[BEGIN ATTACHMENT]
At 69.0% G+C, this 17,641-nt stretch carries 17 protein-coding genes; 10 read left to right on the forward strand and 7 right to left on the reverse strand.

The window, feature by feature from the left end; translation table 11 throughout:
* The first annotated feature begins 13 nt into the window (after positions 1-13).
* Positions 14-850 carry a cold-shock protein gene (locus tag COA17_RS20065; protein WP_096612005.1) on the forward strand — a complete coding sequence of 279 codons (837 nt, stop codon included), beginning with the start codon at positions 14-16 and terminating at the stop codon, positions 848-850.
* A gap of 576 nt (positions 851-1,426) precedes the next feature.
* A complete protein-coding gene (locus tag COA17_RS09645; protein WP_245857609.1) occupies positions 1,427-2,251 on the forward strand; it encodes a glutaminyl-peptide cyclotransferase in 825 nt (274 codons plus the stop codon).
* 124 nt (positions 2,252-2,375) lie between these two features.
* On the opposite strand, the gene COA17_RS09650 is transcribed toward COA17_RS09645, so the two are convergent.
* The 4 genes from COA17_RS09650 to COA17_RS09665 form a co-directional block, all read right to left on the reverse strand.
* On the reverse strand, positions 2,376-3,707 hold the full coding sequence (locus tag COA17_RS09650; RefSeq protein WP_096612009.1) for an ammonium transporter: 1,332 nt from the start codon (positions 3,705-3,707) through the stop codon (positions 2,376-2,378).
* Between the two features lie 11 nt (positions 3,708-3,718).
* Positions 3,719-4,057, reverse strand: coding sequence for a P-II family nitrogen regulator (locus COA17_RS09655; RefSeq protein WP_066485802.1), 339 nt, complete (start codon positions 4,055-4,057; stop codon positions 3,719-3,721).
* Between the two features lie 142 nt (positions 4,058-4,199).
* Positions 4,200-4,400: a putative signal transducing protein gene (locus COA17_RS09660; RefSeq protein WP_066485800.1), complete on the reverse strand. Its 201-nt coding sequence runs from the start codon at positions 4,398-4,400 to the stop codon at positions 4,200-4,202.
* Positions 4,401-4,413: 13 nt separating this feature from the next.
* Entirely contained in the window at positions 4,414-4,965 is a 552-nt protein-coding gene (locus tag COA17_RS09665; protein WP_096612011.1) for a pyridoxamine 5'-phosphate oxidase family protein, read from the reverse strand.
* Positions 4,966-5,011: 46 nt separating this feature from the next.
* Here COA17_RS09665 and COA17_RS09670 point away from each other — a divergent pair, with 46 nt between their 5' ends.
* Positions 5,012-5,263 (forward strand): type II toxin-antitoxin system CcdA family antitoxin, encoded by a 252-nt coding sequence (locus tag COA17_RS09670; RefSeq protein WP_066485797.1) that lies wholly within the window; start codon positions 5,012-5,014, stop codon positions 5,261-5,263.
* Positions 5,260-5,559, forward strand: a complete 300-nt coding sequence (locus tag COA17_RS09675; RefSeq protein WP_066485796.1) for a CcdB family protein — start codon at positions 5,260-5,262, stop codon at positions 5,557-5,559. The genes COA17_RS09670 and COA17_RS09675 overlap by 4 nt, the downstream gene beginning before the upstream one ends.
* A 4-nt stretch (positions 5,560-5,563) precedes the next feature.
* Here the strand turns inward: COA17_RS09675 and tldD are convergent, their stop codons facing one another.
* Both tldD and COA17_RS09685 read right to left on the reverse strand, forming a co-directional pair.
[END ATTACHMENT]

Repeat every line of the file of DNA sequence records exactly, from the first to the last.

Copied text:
At 69.0% G+C, this 17,641-nt stretch carries 17 protein-coding genes; 10 read left to right on the forward strand and 7 right to left on the reverse strand.

The window, feature by feature from the left end; translation table 11 throughout:
* The first annotated feature begins 13 nt into the window (after positions 1-13).
* Positions 14-850 carry a cold-shock protein gene (locus tag COA17_RS20065; protein WP_096612005.1) on the forward strand — a complete coding sequence of 279 codons (837 nt, stop codon included), beginning with the start codon at positions 14-16 and terminating at the stop codon, positions 848-850.
* A gap of 576 nt (positions 851-1,426) precedes the next feature.
* A complete protein-coding gene (locus tag COA17_RS09645; protein WP_245857609.1) occupies positions 1,427-2,251 on the forward strand; it encodes a glutaminyl-peptide cyclotransferase in 825 nt (274 codons plus the stop codon).
* 124 nt (positions 2,252-2,375) lie between these two features.
* On the opposite strand, the gene COA17_RS09650 is transcribed toward COA17_RS09645, so the two are convergent.
* The 4 genes from COA17_RS09650 to COA17_RS09665 form a co-directional block, all read right to left on the reverse strand.
* On the reverse strand, positions 2,376-3,707 hold the full coding sequence (locus tag COA17_RS09650; RefSeq protein WP_096612009.1) for an ammonium transporter: 1,332 nt from the start codon (positions 3,705-3,707) through the stop codon (positions 2,376-2,378).
* Between the two features lie 11 nt (positions 3,708-3,718).
* Positions 3,719-4,057, reverse strand: coding sequence for a P-II family nitrogen regulator (locus COA17_RS09655; RefSeq protein WP_066485802.1), 339 nt, complete (start codon positions 4,055-4,057; stop codon positions 3,719-3,721).
* Between the two features lie 142 nt (positions 4,058-4,199).
* Positions 4,200-4,400: a putative signal transducing protein gene (locus COA17_RS09660; RefSeq protein WP_066485800.1), complete on the reverse strand. Its 201-nt coding sequence runs from the start codon at positions 4,398-4,400 to the stop codon at positions 4,200-4,202.
* Positions 4,401-4,413: 13 nt separating this feature from the next.
* Entirely contained in the window at positions 4,414-4,965 is a 552-nt protein-coding gene (locus tag COA17_RS09665; protein WP_096612011.1) for a pyridoxamine 5'-phosphate oxidase family protein, read from the reverse strand.
* Positions 4,966-5,011: 46 nt separating this feature from the next.
* Here COA17_RS09665 and COA17_RS09670 point away from each other — a divergent pair, with 46 nt between their 5' ends.
* Positions 5,012-5,263 (forward strand): type II toxin-antitoxin system CcdA family antitoxin, encoded by a 252-nt coding sequence (locus tag COA17_RS09670; RefSeq protein WP_066485797.1) that lies wholly within the window; start codon positions 5,012-5,014, stop codon positions 5,261-5,263.
* Positions 5,260-5,559, forward strand: a complete 300-nt coding sequence (locus tag COA17_RS09675; RefSeq protein WP_066485796.1) for a CcdB family protein — start codon at positions 5,260-5,262, stop codon at positions 5,557-5,559. The genes COA17_RS09670 and COA17_RS09675 overlap by 4 nt, the downstream gene beginning before the upstream one ends.
* A 4-nt stretch (positions 5,560-5,563) precedes the next feature.
* Here the strand turns inward: COA17_RS09675 and tldD are convergent, their stop codons facing one another.
* Both tldD and COA17_RS09685 read right to left on the reverse strand, forming a co-directional pair.